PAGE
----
Cardoso continued his regimen to get Brazil's economy back on track. He privatized some industries and was active in attracting foreign trade to the nation, which had previously avoided foreign imports. Cardoso's policies benefitted the poorest Brazilians the most, bringing service-industry wages up. Because they had to pay an increased cost for services, the middle class felt the greatest pinch. In 1994 the inflation rate was 50 percent per month; by 1998, Cardoso had reduced it to three percent per year. Brazil became South America's cornerstone trade market—billions of dollars in foreign trade and investment poured into the nation. In fewer than four years, Cardoso had made great strides toward stabilizing the nation. So well-liked was Cardoso that voters improved an amendment to the Brazilian constitution that allowed him to serve a second term as president. This second victory was not as easy for Cardoso as his first election was.
Crumbling World Markets Threatened Brazil
In 1997 Asian stock markets crashed and shook Brazil's economy. In response, Cardoso subjected Brazil to austere financial reforms that included spending cuts and tax increases to reduce the nation's budget deficit and to secure international loans. Unemployment rose, as did inflation. Though his motivation was to secure the economy, the strict reforms were not popular with voters. Then Russia's government defaulted on its foreign debts, which damaged confidence throughout Latin America, and investors began pulling their money out of Brazil. Before the election, Cardoso began negotiations for an economic bailout with the International Monetary Fund (IMF), the international agency designed to stabilize the world economy. Despite the downturn, In Cardoso became Brazil's first president to be reelected to a second term.
After the election, Brazil accepted a $41.5-billion aid package from the IMF to secure its economy. The deal required that legislation be introduced in Brazil to restructure Brazil's tax and social security systems and further reduce government spending. Cardoso devalued the real in January of 1999 in hopes of lowering the cost of Brazilian exports, making products more attractive in overseas markets and increasing Brazil's incoming cash flow. Unfortunately, the real's value continued to slide.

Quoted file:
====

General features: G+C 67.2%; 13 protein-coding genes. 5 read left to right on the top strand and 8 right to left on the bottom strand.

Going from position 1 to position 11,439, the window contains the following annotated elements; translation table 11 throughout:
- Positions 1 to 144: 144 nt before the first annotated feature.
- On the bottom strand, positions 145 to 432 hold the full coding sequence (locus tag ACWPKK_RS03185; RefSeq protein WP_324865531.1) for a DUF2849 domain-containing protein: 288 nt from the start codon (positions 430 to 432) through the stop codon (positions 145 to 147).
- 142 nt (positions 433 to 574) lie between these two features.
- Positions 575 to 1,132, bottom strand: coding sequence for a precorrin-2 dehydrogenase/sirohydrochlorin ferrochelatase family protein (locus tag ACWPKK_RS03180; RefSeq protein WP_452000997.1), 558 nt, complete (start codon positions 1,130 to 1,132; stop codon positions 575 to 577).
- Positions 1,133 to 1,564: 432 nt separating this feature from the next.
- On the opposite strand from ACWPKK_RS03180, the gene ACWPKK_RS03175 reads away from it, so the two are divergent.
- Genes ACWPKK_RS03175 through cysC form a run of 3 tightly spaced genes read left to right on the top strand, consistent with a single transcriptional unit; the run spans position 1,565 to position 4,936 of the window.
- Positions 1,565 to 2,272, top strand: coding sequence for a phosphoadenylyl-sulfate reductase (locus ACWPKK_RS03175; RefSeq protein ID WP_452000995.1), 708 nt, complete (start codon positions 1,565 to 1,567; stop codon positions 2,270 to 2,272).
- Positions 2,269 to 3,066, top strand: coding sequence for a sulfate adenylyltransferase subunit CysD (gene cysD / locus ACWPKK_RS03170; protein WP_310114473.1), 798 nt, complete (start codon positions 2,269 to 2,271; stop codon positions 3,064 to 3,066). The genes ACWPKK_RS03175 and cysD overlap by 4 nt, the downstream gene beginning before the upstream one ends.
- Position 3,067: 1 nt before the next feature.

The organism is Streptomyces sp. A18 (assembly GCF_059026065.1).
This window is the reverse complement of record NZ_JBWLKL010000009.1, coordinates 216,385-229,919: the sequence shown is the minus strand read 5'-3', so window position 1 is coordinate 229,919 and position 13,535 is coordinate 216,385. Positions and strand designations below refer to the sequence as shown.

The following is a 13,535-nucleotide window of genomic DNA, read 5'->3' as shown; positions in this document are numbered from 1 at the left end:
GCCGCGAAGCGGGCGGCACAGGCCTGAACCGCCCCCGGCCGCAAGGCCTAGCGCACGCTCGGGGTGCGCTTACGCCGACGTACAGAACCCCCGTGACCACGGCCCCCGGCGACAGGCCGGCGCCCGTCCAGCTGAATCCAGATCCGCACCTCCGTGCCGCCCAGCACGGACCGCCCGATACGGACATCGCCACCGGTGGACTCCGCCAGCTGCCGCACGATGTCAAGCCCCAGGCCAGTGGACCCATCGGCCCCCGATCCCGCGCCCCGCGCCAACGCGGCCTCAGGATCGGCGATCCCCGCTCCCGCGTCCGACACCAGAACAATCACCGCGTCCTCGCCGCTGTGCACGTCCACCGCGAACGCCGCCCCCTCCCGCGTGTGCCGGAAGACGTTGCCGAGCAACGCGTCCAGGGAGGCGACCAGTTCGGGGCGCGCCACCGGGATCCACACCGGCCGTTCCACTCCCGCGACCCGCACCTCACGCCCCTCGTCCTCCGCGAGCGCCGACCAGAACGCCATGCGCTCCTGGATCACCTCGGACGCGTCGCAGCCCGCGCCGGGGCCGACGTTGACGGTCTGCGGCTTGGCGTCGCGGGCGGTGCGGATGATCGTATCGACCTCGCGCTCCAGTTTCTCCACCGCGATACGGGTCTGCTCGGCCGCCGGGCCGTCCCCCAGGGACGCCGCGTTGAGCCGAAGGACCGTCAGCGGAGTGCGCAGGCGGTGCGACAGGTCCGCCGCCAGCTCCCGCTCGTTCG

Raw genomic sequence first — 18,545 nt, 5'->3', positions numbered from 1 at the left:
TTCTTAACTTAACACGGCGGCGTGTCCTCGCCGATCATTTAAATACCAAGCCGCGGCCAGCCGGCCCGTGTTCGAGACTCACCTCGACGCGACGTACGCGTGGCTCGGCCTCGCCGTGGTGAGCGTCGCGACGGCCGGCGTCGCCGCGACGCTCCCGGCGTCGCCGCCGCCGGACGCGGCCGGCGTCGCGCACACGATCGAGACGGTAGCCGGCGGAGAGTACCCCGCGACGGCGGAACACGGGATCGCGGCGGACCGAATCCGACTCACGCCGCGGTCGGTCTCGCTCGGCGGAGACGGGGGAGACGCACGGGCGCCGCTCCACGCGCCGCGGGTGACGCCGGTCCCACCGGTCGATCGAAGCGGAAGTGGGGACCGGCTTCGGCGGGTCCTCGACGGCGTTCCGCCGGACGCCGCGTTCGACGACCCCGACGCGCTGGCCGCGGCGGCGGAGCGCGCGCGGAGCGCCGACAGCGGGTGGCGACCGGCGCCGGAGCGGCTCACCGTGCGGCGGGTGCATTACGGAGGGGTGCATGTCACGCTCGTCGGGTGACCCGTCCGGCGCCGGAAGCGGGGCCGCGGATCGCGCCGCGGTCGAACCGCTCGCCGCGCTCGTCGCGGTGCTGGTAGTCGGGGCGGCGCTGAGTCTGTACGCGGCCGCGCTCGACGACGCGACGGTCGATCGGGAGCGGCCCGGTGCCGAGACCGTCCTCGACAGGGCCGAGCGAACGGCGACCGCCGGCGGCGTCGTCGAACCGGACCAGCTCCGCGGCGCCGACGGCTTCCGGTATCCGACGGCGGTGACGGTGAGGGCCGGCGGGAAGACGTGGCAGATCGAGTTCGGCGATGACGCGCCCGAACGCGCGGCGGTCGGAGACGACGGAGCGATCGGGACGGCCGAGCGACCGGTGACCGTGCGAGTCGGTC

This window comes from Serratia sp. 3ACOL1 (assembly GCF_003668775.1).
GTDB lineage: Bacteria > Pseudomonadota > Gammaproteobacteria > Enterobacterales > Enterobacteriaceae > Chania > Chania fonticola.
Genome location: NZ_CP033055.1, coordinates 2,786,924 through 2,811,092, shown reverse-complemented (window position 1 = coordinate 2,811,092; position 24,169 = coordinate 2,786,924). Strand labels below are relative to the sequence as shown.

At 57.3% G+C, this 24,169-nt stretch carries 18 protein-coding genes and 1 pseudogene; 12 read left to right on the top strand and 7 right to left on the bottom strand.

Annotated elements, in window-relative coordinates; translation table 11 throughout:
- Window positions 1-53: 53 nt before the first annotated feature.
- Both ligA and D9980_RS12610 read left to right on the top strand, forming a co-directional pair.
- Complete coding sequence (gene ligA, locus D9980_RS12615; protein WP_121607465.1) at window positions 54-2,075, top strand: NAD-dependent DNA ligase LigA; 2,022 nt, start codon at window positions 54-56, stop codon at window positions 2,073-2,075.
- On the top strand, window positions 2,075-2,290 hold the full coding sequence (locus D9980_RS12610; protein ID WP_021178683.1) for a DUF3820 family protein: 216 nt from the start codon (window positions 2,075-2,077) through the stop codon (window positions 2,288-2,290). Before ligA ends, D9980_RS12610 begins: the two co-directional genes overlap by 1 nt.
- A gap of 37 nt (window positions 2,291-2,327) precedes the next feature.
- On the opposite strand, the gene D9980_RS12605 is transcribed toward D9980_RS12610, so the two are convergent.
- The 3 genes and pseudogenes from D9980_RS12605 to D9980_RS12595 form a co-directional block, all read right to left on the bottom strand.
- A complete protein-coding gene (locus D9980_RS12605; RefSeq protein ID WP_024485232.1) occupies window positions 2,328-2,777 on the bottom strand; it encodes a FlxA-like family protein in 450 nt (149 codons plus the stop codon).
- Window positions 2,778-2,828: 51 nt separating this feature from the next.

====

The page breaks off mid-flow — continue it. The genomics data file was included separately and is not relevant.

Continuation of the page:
For as many issues as he has tackled successfully, Cardoso is often cited for what many consider his shortcomings. "Cardoso may have done too good a job of containing the crisis," suggested one Business Week writer in an article published in October of 1999. In addition to his tenuous hold on Brazil's economy, "critical intellectuals" found his administration too predictable, according to Goertzel. Leftists complained that he had not solved more of the nation's ills, including poverty, destruction of the Amazon rainforests and other environmental damage, murders of street children by police death squads, and displacement and extermination of indigenous tribes. His approval ratings plummeted.
The corruption Brazilians had come to associate with politics before Cardoso once again appeared when scandal involving a number of questionable legislators threatened his administration. It was not suggested that Cardoso himself was involved. In a speech, Cardoso accused his political opponents of "pretending that we're taking away social rights, when we're trying to do away with abuses of privilege," according to Business Week in October of 1999. Because he is prevented from running for a third term, the best Cardoso can hope for is that a candidate of his choosing will carry on his legacy, though voters may opt for a candidate with an entirely different approach.
Business Week, January 25, 1999, p. 38; October 11, 1999, p. 64; May 21, 2001, p. 29.
Economist, October 10, 1998, p. 16; March 27, 1999, p. 3; July 29, 2000, p. 35; January 6, 2001, p. 1; September 15, 2001; September 29, 2001.
Brazzil magazine, http://www.brazzil.com/blaaug99.htm (February 20, 2002).
Christian Science Monitor online, http://www.cs monitor.com/durable/1999/01/04/p7s2.htm (February 20, 2002).
Current Leaders of Nations, Gale Group, 1999. Reproduced in Biography Resource Center, The Gale Group, 2001 http://galenet.galegroup.com/servlet/BioRC (February 20, 2002).
Encyclopedia Britannica, http://www.britannica.com (February 27, 2002).
Encyclopedia of World Biography Supplement, Vol. 18, Gale Research, 1998. Reproduced in Biography Resource Center, The Gale Group, 2001 http://galenet.galegroup.com/servlet/BioRC (February 20, 2002).
Ted Goertzel's Homepage, http://www.crab.rutgers.edu/~goertzel/fhcpres.htm (February 21, 2002).